The maker of the Kona Brewing Co. line of beers has reached a deal to settle class action claims that the company misled consumers to believe that its Hawaii-themed brews were made in the Aloha State when they were actually brewed in the continental U.S.
Plaintiffs lawyers at Faruqi & Faruqi and the Wand Law Firm filed court papers Thursday indicating the Craft Brew Alliance Inc., or CBA, has agreed to list the actual brewing site or all locations where Kona beers are brewed on all consumer-facing packaging for a minimum of four years.
A mock-up of the new packaging for the brand’s Big Wave Golden Ale included in the exhibits attached to Thursday’s court filing lists Kona, Hawaii; Portland, Oregon; and Portsmouth, New Hampshire. As part of the proposed deal, the company has also agreed to refund consumers up to $20 if they have proof they purchased the Kona beers during the class period and up to $10 if they have no proof of purchase. The parties expect that there are about 7.8 million potential class members, but, given the possibility of fraudulent claims where no proof of purchase is presented, Kona has reserved the right to terminate the settlement if more than 1 million claims are submitted. Plaintiffs counsel are seeking $2.9 million in attorney fees, to be paid by CBA separate and apart from the settlement funds.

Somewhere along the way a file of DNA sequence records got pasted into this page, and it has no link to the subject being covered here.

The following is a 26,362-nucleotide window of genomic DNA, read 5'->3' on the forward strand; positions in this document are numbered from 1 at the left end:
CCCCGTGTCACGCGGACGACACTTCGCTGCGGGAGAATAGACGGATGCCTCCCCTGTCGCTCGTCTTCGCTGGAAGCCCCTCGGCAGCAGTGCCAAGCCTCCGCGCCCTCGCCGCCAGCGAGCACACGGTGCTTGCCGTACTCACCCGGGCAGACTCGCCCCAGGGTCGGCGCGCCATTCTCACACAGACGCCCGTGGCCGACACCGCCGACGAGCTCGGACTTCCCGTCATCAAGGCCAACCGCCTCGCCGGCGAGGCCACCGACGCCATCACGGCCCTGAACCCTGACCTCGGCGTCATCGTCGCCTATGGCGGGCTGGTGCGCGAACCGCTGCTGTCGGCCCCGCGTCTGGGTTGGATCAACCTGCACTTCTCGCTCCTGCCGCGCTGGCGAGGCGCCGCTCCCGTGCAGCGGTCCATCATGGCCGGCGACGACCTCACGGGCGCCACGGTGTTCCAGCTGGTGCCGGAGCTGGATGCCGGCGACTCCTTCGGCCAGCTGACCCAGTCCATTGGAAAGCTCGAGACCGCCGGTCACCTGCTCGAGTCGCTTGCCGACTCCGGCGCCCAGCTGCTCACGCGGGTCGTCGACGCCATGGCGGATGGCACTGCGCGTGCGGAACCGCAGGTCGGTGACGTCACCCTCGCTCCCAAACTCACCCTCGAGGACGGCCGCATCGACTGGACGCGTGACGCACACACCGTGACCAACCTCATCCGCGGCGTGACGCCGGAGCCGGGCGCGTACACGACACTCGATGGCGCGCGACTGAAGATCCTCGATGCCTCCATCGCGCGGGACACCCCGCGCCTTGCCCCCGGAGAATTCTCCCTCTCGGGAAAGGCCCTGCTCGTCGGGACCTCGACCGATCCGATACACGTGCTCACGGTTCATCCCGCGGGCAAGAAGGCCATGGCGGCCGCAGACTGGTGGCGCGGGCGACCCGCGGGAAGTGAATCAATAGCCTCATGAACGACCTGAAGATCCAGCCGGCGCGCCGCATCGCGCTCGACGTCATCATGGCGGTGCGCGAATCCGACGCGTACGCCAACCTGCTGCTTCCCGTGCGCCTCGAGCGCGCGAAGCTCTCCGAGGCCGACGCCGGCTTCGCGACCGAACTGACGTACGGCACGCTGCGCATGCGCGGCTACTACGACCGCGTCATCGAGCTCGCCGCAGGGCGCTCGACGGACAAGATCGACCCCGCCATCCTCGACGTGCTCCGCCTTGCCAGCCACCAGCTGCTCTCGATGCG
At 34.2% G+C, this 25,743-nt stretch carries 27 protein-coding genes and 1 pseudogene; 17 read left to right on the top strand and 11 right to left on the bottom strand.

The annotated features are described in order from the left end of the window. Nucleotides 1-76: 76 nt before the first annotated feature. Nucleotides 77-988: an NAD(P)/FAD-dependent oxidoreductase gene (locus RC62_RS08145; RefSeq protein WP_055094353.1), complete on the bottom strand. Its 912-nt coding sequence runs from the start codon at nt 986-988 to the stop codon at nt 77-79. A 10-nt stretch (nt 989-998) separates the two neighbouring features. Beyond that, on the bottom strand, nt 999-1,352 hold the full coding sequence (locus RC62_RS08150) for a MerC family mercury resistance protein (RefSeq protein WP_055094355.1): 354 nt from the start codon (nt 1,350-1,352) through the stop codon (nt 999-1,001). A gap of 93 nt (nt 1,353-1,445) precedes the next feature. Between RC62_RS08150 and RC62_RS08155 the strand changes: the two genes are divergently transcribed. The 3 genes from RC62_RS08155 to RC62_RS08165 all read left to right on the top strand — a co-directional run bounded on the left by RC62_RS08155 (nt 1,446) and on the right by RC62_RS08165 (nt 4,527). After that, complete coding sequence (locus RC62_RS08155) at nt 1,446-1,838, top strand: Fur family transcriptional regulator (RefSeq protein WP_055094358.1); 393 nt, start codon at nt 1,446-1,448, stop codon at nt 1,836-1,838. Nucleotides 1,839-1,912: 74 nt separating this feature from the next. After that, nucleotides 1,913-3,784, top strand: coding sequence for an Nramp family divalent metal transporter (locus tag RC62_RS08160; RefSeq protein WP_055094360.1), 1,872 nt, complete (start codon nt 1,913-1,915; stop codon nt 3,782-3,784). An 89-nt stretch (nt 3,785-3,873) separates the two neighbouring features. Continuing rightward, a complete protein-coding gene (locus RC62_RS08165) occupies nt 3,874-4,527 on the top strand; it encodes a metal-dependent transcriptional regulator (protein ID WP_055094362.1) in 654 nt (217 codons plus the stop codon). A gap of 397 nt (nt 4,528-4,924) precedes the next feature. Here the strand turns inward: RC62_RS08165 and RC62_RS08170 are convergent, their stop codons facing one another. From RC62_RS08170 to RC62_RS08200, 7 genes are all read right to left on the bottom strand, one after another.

The proposed deal requires approval from U.S. District Judge Beth Labson Freeman of the Northern District of California, who has been overseeing the litigation.
Representatives from the company didn’t immediately respond to a request for comment Friday. Neither did Shook, Hardy & Bacon partner Tammy Webb, who has represented the brewer.
Plaintiffs filed suit against CBA in 2017, claiming that six- and 12-packs of Kona favorites, including Wailua Wheat Ale, Hanalei Island IPA, Castaway IPA, Lavaman Red Ale, Lemongrass Luau, Koko Brown and Pipeline Porter, came from breweries in Oregon, Washington, New Hampshire and Tennessee, rather than Hawaii’s Big Island. They claimed the company obscured that fact by only listing its Hawaii address on its multipacks, and including a map pinpointing Kona’s Big Island Brewery with an invitation to visit the brewery and pubs when in Hawaii. Freeman denied CBA’s motion to dismiss the lawsuit in September 2017, and certified a class of consumers in the case last October. The parties reached the settlement after two mediation sessions with Bruce Edwards of JAMS in San Francisco.
The lawsuit has come under criticism from the U.S. Chamber Institute for Legal Reform, which included it on its annual list of the year’s 10 “most ridiculous” lawsuits in 2018. But Benjamin Heikali of Faruqi & Faruqi said in an email Friday that the plaintiffs’ team considered the settlement an “excellent result” for the class. He also said that termination provision was not out of the ordinary. A similar termination provision was approved recently in a settlement in a case in the Northern District involving claims related to Canada Dry labels that said “Made with Real Ginger.”